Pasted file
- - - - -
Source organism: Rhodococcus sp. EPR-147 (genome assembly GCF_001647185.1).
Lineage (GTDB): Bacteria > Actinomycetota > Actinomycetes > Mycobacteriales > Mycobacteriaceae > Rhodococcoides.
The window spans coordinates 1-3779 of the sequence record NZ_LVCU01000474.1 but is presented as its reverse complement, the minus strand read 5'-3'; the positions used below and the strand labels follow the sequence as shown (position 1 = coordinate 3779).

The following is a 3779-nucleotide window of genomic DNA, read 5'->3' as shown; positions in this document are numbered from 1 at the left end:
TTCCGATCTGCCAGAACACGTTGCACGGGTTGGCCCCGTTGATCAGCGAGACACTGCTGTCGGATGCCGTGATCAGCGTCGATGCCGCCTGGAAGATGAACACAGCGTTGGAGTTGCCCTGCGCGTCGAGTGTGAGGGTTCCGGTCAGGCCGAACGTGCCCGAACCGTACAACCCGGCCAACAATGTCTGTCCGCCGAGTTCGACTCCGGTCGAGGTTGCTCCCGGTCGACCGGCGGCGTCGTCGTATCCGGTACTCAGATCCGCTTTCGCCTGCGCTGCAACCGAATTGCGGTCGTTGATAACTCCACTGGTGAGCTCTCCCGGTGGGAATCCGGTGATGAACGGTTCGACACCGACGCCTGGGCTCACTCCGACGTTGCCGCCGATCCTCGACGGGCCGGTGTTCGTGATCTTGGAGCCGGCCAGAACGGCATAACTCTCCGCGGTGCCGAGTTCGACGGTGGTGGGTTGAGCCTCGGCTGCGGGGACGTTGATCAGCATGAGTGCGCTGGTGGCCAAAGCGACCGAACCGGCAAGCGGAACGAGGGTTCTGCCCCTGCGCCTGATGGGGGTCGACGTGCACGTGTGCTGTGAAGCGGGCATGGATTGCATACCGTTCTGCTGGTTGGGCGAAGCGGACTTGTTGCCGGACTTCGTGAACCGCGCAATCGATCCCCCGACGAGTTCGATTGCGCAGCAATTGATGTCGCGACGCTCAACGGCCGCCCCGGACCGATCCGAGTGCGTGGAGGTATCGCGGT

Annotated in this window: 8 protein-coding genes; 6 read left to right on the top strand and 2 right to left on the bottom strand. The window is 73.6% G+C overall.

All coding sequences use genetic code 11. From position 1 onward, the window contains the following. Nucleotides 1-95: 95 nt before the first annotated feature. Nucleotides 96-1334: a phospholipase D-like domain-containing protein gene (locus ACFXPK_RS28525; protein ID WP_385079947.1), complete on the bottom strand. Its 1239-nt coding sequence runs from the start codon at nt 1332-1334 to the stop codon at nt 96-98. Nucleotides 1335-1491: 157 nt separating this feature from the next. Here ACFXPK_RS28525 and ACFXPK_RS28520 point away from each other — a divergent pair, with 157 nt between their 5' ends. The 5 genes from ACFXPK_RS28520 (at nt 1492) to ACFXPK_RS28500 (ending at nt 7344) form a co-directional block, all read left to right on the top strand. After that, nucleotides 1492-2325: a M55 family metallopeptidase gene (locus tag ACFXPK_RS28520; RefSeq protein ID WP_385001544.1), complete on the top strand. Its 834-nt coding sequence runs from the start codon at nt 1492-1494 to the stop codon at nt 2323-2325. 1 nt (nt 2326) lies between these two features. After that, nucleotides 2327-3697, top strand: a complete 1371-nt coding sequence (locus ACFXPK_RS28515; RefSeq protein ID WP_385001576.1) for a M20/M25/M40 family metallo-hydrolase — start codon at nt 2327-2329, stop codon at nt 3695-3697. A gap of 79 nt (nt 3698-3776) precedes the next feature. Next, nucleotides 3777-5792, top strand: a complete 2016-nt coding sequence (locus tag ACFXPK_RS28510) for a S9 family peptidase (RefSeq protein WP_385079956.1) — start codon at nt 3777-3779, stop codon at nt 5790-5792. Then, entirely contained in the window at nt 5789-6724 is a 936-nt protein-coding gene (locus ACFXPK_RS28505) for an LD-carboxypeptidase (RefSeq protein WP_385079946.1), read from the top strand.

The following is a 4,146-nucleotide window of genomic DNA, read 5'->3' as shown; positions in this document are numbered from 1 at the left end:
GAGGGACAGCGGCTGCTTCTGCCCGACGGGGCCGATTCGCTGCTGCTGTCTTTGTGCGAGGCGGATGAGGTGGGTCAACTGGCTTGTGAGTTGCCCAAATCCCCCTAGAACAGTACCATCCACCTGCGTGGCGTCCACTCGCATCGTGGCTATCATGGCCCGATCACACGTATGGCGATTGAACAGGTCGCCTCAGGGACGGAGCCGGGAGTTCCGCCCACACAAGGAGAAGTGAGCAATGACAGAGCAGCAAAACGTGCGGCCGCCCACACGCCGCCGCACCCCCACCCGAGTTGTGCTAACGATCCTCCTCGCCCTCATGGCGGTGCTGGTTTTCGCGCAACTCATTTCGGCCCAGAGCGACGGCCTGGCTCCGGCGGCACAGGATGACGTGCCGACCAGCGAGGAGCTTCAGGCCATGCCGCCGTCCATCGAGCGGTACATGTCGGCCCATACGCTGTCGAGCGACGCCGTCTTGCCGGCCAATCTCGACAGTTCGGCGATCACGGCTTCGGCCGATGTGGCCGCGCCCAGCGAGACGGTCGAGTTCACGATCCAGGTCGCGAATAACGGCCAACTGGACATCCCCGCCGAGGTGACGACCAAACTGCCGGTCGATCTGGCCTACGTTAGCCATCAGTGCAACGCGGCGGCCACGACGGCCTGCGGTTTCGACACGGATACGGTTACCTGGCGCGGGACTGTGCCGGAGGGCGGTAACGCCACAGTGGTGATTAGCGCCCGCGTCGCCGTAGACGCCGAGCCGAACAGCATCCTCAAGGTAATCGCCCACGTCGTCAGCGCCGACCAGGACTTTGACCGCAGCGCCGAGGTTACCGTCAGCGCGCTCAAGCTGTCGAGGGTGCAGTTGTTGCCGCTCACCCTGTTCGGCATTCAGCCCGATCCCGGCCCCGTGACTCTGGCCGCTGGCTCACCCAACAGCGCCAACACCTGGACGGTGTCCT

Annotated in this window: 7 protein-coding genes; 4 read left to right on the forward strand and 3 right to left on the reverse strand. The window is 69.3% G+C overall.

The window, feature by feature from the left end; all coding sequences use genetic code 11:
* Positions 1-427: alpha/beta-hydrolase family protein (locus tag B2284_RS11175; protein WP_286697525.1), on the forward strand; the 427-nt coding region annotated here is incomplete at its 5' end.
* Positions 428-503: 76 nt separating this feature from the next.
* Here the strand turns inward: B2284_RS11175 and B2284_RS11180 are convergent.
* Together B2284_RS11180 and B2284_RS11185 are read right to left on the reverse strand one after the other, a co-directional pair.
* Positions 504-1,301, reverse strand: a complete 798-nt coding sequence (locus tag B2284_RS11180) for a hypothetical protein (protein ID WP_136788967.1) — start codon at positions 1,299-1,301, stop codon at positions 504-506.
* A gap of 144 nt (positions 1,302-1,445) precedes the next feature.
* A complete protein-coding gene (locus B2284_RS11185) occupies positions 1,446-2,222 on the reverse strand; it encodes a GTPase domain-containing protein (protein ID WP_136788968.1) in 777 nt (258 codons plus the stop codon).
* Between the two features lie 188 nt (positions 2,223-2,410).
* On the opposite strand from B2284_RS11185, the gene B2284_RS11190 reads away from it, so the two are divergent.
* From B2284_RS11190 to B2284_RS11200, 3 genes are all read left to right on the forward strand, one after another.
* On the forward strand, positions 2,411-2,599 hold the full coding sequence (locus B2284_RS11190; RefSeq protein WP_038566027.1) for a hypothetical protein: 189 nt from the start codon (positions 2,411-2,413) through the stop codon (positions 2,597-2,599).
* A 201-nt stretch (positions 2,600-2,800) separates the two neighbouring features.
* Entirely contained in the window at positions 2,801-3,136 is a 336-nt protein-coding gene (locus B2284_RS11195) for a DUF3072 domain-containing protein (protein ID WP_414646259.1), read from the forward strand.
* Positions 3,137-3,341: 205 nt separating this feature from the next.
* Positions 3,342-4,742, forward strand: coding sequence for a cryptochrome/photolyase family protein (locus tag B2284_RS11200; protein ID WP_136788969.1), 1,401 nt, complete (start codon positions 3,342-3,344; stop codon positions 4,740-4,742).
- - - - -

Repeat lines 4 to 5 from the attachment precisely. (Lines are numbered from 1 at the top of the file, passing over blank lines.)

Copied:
The following is a 3779-nucleotide window of genomic DNA, read 5'->3' as shown; positions in this document are numbered from 1 at the left end:
TTCCGATCTGCCAGAACACGTTGCACGGGTTGGCCCCGTTGATCAGCGAGACACTGCTGTCGGATGCCGTGATCAGCGTCGATGCCGCCTGGAAGATGAACACAGCGTTGGAGTTGCCCTGCGCGTCGAGTGTGAGGGTTCCGGTCAGGCCGAACGTGCCCGAACCGTACAACCCGGCCAACAATGTCTGTCCGCCGAGTTCGACTCCGGTCGAGGTTGCTCCCGGTCGACCGGCGGCGTCGTCGTATCCGGTACTCAGATCCGCTTTCGCCTGCGCTGCAACCGAATTGCGGTCGTTGATAACTCCACTGGTGAGCTCTCCCGGTGGGAATCCGGTGATGAACGGTTCGACACCGACGCCTGGGCTCACTCCGACGTTGCCGCCGATCCTCGACGGGCCGGTGTTCGTGATCTTGGAGCCGGCCAGAACGGCATAACTCTCCGCGGTGCCGAGTTCGACGGTGGTGGGTTGAGCCTCGGCTGCGGGGACGTTGATCAGCATGAGTGCGCTGGTGGCCAAAGCGACCGAACCGGCAAGCGGAACGAGGGTTCTGCCCCTGCGCCTGATGGGGGTCGACGTGCACGTGTGCTGTGAAGCGGGCATGGATTGCATACCGTTCTGCTGGTTGGGCGAAGCGGACTTGTTGCCGGACTTCGTGAACCGCGCAATCGATCCCCCGACGAGTTCGATTGCGCAGCAATTGATGTCGCGACGCTCAACGGCCGCCCCGGACCGATCCGAGTGCGTGGAGGTATCGCGGT